Poster for 2nd Annual Indigenous Language Film Festival. (Provided by Kenai Peninsula Borough School District’s Indigenous Education Progam)

Poster for 2nd Annual Indigenous Language Film Festival. (Provided by Kenai Peninsula Borough School District’s Indigenous Education Progam)

Indigenous language film fest returns with 16 submissions

The Kenai Peninsula Borough School District’s Indigenous Education Program hosted its Second Annual Indigenous Language Film Festival on Thursday

The Kenai Peninsula Borough School District’s Indigenous Education Program hosted its Second Annual Indigenous Language Film Festival on Thursday, featuring 16 films made by 52 people.

The film festival, which premiered at three separate showtimes on Thursday, can be streamed on YouTube under the title “2024 Indigenous Language Film Festival – KPBSD Noon Showing.”

The festival debuted last year, when Indigenous Education Specialist Rachel Pioch said it was an opportunity to promote and increase visibility of Indigenous languages. That festival had two entries, both recitations of traditional Dena’ina songs.

This year, across the 16 films, a variety of categories are represented: “Sing us a song or share a dance,” “Teach us something,” “Tell us a story” and “Share what you love.”

Each of this year’s videos are made by students, which isn’t a requirement as the festival is open to all borough residents. In most cases, the students also handled filming and editing — almost every video was compiled using the smartphone video editing app CapCut.

Each video is required to include at least some part of their dialogue in an Indigenous language. Many of the videos featured this year come from Nanwalek, and feature dialogue in Sugt’stun.

Among the videos include songs sung in Sugt’stun and Upper Inlet Dena’Ina. Most of the submissions include lessons on the names of colors, numbers, animals, days of the week — one of which is conveyed through rap. In “Share what you love,” a student showcases Native Youth Olympics, and in “Tell us a story,” the traditional tale of Ggugguyni is spotlighted.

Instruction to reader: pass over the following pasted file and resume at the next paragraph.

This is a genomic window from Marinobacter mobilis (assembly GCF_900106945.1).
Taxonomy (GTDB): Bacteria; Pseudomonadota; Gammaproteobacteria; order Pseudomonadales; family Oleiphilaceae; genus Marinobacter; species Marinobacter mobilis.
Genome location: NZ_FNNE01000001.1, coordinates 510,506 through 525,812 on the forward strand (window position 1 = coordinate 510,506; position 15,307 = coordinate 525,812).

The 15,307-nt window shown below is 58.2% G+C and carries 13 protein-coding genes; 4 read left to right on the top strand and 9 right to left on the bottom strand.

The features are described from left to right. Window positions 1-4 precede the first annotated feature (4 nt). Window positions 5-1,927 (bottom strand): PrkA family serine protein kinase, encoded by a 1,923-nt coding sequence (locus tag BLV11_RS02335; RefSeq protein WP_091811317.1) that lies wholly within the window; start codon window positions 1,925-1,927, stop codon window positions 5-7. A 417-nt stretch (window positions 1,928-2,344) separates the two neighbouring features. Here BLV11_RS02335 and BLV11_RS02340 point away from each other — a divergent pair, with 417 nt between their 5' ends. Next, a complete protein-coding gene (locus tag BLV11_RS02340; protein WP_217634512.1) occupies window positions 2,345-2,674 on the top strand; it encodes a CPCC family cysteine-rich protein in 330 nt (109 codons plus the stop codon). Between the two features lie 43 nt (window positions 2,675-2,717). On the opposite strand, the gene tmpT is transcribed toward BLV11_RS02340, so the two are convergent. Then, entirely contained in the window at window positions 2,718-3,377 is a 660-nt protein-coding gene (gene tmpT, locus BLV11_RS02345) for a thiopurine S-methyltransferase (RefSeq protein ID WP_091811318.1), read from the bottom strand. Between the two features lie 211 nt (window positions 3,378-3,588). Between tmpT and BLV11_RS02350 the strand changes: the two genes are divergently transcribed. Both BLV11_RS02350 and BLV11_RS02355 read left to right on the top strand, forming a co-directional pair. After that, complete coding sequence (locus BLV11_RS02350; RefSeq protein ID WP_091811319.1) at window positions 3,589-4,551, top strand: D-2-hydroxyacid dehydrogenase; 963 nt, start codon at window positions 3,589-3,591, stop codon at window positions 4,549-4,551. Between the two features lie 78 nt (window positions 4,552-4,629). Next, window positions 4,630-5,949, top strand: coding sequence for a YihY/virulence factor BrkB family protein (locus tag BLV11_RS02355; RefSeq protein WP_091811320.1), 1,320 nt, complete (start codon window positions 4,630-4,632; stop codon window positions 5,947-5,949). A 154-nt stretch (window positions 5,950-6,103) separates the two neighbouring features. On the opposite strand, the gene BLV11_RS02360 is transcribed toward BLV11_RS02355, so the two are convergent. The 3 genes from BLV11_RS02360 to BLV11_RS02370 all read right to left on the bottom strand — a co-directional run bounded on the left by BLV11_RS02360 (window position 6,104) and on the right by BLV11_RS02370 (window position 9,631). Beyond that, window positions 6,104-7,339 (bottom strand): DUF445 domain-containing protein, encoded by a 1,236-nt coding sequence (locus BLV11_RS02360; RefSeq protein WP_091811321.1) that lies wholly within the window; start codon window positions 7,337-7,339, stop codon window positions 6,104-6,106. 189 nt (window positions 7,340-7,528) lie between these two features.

For more information, or to find the full festival video, find “KPBSD Indigenous Education” on Facebook.

Reach reporter Jake Dye at jacob.dye@peninsulaclarion.com.

More in Life

File
Minister’s Message: How to grow old and not waste your life

At its core, the Bible speaks a great deal about the time allotted for one’s life

Kirsten Dunst, Wagner Moura and Stephen McKinley Henderson appear in “Civil War.” (Promotional photo courtesy A24)
Review: An unexpected battle for empathy in ‘Civil War’

Garland’s new film comments on political and personal divisions through a unique lens of conflict on American soil

What are almost certainly members of the Grönroos family pose in front of their Anchor Point home in this undated photograph courtesy of William Wade Carroll. The cabin was built in about 1903-04 just north of the mouth of the Anchor River.
Fresh Start: The Grönroos Family Story— Part 2

The five-member Grönroos family immigrated from Finland to Alaska in 1903 and 1904

Aurora Bukac is Alice in a rehearsal of Seward High School Theatre Collective’s production of “Alice in Wonderland” at Seward High School in Seward, Alaska, on Thursday, April 11, 2024. (Jake Dye/Peninsula Clarion)
Seward in ‘Wonderland’

Seward High School Theatre Collective celebrates resurgence of theater on Eastern Kenai Peninsula

These poppy seed muffins are enhanced with the flavor of almonds. (Photo by Tressa Dale/Peninsula Clarion)
The smell of almonds and early mornings

These almond poppy seed muffins are quick and easy to make and great for early mornings

Bill Holt tells a fishing tale at Odie’s Deli on Friday, June 2, 2017 in Soldotna, Alaska. Holt was among the seven storytellers in the latest session of True Tales Told Live, an occasional storytelling event co-founded by Pegge Erkeneff, Jenny Nyman, and Kaitlin Vadla. (Ben Boettger/Peninsula Clarion file)
Storytelling series returns with tales about ‘making the most of it’

The next True Tales, Told Live will be held Friday, April 12 at The Goods Sustainable Grocery starting at 6:30 p.m.

Nick Varney
Unhinged Alaska: Sometimes they come back

This following historical incident resurfaced during dinner last week when we were matching, “Hey, do you remember when…?” gotchas

Art by Soldotna High School student Emily Day is displayed as part of the 33rd Annual Visual Feast at the Kenai Art Center on Wednesday, April 3, 2024. (Jake Dye/Peninsula Clarion)
Creating art and artists

Exhibition showcases student talent and local art programs

The Canadian steamship Princess Victoria collided with an American vessel, the S.S. Admiral Sampson, which sank quickly in Puget Sound in August 1914. (Otto T. Frasch photo, copyright by David C. Chapman, “O.T. Frasch, Seattle” webpage)
Fresh Start: The Grönroos Family Story — Part 1

The Grönroos family settled just north of the mouth of the Anchor River

Most Read